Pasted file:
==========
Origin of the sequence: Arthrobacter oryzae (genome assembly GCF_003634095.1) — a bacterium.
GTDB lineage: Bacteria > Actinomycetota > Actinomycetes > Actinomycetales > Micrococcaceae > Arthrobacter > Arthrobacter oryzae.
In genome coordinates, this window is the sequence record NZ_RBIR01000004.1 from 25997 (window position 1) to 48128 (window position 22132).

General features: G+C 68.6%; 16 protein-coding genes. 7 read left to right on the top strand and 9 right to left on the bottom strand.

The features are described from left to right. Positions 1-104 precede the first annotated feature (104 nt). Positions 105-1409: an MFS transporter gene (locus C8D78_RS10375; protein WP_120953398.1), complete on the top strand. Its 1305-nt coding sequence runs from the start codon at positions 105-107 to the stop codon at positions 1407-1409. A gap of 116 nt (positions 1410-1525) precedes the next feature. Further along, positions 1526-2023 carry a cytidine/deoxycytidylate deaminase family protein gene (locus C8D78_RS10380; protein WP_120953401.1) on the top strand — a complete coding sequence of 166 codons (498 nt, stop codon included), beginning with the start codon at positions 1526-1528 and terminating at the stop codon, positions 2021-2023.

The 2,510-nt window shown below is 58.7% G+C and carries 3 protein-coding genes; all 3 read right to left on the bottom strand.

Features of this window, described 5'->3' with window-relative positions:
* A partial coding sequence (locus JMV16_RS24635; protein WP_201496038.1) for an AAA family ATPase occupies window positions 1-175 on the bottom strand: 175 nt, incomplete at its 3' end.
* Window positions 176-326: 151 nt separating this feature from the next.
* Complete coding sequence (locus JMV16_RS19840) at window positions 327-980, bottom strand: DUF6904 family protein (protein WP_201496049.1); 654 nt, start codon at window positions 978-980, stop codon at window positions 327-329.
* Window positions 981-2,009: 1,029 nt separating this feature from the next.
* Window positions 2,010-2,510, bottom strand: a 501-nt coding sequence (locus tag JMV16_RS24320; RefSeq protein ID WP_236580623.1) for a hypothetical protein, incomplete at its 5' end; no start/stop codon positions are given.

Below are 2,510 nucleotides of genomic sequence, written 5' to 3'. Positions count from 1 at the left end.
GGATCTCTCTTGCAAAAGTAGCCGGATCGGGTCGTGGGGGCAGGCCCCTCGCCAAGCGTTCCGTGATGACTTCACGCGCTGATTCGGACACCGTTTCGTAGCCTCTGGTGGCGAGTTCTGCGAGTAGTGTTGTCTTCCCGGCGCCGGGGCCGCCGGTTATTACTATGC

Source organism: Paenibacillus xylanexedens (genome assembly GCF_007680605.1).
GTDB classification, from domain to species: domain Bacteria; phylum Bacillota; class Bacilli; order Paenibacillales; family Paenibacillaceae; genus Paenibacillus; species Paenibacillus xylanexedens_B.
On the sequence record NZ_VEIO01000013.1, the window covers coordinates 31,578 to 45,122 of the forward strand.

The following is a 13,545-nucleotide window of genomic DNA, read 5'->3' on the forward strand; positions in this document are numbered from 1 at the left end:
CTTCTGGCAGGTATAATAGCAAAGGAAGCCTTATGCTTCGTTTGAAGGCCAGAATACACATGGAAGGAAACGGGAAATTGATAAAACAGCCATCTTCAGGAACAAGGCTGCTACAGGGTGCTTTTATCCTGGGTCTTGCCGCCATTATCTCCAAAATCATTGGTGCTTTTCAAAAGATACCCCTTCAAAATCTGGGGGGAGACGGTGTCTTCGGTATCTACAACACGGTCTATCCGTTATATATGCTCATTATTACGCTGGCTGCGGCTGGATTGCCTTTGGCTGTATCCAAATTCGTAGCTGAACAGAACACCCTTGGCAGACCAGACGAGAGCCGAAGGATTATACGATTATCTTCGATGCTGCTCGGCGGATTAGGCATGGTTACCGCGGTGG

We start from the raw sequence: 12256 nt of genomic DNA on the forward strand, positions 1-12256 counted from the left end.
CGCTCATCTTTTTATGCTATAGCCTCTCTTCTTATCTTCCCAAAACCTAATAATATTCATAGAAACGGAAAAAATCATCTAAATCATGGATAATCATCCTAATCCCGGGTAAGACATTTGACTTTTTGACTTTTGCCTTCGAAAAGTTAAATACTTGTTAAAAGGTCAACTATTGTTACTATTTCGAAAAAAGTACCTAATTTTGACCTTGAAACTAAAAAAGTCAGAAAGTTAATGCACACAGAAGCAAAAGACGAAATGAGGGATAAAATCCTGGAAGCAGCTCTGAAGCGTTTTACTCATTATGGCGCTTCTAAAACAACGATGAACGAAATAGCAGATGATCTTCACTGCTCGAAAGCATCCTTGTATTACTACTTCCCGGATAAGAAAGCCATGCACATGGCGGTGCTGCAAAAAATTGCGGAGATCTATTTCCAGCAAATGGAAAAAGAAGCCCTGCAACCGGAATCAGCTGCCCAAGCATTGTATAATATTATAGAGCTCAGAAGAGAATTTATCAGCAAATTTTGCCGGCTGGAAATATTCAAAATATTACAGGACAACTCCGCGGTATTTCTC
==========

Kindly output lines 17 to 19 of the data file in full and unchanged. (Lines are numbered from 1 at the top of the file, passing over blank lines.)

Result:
On the sequence record NZ_VEIO01000013.1, the window covers coordinates 31,578 to 45,122 of the forward strand.

The following is a 13,545-nucleotide window of genomic DNA, read 5'->3' on the forward strand; positions in this document are numbered from 1 at the left end:
CTTCTGGCAGGTATAATAGCAAAGGAAGCCTTATGCTTCGTTTGAAGGCCAGAATACACATGGAAGGAAACGGGAAATTGATAAAACAGCCATCTTCAGGAACAAGGCTGCTACAGGGTGCTTTTATCCTGGGTCTTGCCGCCATTATCTCCAAAATCATTGGTGCTTTTCAAAAGATACCCCTTCAAAATCTGGGGGGAGACGGTGTCTTCGGTATCTACAACACGGTCTATCCGTTATATATGCTCATTATTACGCTGGCTGCGGCTGGATTGCCTTTGGCTGTATCCAAATTCGTAGCTGAACAGAACACCCTTGGCAGACCAGACGAGAGCCGAAGGATTATACGATTATCTTCGATGCTGCTCGGCGGATTAGGCATGGTTACCGCGGTGG